National Women’s History Month began as a movement to bring attention to the amazing women who have shaped the nation. While the achievements of women are becoming more commonly known – even outside of the month of March – the achievements of women of color often get left behind. From surviving slavery to the heights of space, women of color overcame sexism, cultural norms and racism to make the impossible possible.
When people think of slavery and women, landowner isn’t one of the terms that come to mind. However, that is exactly what Bridget “Biddy” Mason became. She was born a slave in Mississippi in 1841 on the plantation of Robert M. Smith. When he converted to Mormonism in 1847, Bridget and her three daughters were taken on the 2.000 mile trek to the Utah territory, during which she served as midwife, nurse maid and herded the cattle. It was after another move to San Bernardino, California that Bridget learned that Mormons did not believe in keeping slaves, not to mention the recently-admitted-to-the-union California was a free state and did not allow slaves. When her owner refused to let her and her daughter go, a lawyer in the black community in Los Angeles helped her petition the court for her ability to win freedom for herself and her daughters in 1856.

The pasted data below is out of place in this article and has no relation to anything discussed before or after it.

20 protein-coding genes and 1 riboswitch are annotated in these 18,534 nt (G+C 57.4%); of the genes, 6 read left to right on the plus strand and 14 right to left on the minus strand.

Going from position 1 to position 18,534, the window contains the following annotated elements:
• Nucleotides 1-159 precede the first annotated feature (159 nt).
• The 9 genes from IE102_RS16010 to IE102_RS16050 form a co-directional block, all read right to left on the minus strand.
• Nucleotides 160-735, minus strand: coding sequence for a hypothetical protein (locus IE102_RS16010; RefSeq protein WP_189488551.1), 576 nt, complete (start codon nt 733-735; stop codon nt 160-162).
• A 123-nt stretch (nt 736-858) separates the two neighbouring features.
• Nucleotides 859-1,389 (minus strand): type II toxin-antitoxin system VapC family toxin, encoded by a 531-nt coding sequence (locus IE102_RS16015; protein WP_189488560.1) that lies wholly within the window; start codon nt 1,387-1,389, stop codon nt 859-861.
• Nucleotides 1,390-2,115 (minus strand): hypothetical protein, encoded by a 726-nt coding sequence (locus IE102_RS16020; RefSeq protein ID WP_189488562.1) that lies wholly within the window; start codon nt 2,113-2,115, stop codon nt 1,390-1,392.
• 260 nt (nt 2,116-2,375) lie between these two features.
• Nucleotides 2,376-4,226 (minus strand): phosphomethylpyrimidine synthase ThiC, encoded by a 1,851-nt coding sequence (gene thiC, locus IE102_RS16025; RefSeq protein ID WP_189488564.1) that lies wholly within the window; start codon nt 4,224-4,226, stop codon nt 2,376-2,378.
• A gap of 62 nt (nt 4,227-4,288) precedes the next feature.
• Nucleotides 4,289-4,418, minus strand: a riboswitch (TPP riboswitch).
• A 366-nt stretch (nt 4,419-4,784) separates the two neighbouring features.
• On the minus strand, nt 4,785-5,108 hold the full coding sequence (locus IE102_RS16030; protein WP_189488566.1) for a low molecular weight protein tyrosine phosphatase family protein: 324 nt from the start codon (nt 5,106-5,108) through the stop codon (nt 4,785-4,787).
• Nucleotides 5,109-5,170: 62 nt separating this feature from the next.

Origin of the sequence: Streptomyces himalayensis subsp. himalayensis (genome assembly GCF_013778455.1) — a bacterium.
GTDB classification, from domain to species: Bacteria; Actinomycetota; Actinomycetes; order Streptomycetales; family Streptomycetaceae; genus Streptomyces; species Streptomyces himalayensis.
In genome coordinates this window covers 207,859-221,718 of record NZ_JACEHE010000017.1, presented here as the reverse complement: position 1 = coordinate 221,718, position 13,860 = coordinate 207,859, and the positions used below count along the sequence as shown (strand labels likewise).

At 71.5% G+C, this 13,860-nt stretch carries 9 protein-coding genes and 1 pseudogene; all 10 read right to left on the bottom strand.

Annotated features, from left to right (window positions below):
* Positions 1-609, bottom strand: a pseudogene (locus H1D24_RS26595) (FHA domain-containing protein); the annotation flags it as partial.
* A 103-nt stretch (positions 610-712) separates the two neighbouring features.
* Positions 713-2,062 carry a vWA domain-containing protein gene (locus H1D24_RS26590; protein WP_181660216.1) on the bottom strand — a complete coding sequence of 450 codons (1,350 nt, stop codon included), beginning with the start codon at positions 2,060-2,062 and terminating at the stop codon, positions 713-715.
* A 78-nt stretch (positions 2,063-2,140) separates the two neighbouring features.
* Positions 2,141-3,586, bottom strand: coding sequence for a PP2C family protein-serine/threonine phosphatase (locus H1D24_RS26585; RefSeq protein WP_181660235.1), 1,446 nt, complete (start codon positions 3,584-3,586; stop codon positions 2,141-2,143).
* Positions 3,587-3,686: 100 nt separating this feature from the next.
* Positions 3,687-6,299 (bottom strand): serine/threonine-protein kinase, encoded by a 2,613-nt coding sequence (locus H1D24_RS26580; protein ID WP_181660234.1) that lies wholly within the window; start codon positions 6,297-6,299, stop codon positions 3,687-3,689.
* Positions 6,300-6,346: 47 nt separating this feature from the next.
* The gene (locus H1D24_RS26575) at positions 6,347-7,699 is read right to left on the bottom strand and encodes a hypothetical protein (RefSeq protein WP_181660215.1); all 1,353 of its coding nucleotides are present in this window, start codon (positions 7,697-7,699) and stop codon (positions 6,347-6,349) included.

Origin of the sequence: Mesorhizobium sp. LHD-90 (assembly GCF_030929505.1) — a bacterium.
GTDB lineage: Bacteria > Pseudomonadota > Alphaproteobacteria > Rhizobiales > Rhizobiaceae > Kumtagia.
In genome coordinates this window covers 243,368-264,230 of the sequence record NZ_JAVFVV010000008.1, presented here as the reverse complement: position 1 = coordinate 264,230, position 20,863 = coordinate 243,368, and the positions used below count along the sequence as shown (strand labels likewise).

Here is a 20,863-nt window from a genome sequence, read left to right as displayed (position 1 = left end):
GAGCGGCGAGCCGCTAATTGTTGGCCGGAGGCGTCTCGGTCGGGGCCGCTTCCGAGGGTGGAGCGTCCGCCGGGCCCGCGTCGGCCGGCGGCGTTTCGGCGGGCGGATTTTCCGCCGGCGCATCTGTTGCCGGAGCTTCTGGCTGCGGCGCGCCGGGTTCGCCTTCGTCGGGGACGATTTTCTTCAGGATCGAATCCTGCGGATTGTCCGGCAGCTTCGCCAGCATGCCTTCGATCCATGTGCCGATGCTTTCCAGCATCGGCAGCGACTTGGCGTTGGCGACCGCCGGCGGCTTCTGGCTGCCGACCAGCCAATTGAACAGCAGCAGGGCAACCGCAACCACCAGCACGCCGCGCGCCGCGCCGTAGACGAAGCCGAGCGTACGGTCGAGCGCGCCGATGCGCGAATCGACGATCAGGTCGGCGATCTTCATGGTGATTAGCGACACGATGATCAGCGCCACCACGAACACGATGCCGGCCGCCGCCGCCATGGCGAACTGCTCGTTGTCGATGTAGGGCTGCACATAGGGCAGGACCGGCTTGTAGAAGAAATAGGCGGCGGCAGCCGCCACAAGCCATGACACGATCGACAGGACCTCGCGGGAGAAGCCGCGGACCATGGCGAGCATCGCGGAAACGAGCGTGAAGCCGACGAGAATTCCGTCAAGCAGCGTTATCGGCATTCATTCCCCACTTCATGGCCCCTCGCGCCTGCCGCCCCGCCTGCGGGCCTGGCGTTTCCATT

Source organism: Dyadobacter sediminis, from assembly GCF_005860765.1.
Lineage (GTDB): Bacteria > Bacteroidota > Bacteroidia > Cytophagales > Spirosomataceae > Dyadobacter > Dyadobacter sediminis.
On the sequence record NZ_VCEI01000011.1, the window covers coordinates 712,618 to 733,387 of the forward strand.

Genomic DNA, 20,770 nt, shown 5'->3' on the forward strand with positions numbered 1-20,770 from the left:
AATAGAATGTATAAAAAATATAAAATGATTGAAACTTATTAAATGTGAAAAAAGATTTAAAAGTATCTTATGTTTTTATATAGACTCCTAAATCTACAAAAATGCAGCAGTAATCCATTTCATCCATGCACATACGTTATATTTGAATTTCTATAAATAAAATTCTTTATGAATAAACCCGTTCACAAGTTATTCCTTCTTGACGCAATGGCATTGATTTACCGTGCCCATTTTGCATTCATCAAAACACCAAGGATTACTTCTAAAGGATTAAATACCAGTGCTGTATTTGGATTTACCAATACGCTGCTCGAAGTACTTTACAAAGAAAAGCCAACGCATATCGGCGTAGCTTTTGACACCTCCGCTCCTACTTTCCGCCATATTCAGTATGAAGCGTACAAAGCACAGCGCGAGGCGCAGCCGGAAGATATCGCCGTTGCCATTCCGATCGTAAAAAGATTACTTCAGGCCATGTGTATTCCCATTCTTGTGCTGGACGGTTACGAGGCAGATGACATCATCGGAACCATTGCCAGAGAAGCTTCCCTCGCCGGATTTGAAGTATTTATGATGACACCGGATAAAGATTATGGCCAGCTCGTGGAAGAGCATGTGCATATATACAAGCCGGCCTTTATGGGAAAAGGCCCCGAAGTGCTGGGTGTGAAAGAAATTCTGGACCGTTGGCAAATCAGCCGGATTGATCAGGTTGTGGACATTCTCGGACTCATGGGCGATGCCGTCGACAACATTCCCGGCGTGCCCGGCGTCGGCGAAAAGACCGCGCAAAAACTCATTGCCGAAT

She moved to Los Angeles and was able to find work as a midwife and a nurse. Gainful employment and frugality allowed her to save up enough money to buy a plot of land on Spring Street (in what is now downtown Los Angeles) for $250 dollars. She later sold a portion of the lot for $1,500 and built a commercial building and rental spaces on the remaining land. Her real estate dealings helped her amass a fortune of more than $300,000 – most of which she gave to charities and the First African Methodist Episcopal Church, which she cofounded. First AME was LA’s first black church and continues to this day. Biddy died in 1891. Today a memorial of her achievements can be found near the first plot of land she bought, now the center of downtown Los Angeles’ commercial district.
By the time five-year-old Josephine Serrano arrived in Los Angeles from Mexico with her family in 1927, the city was in the midst of the Great Depression. Born in Arizona, Josephine grew up in the Lincoln Heights area in the thirties and forties. During WWII she worked like many women of the time in the jobs the men left behind as they went to war. When they returned, she was 23 and wanting to break away from cultural traditions. So when she found out the Los Angeles Police Department was hiring a few women, she became one of the 200 women to apply. She ended up being one of only nine to make it through training and graduation and became the first female Latina Los Angeles police officer. She served most of her 14 years on the force working in the juvenile jails in Lincoln Heights. When she retired, she moved to Idaho with her husband, where she died in February of this year.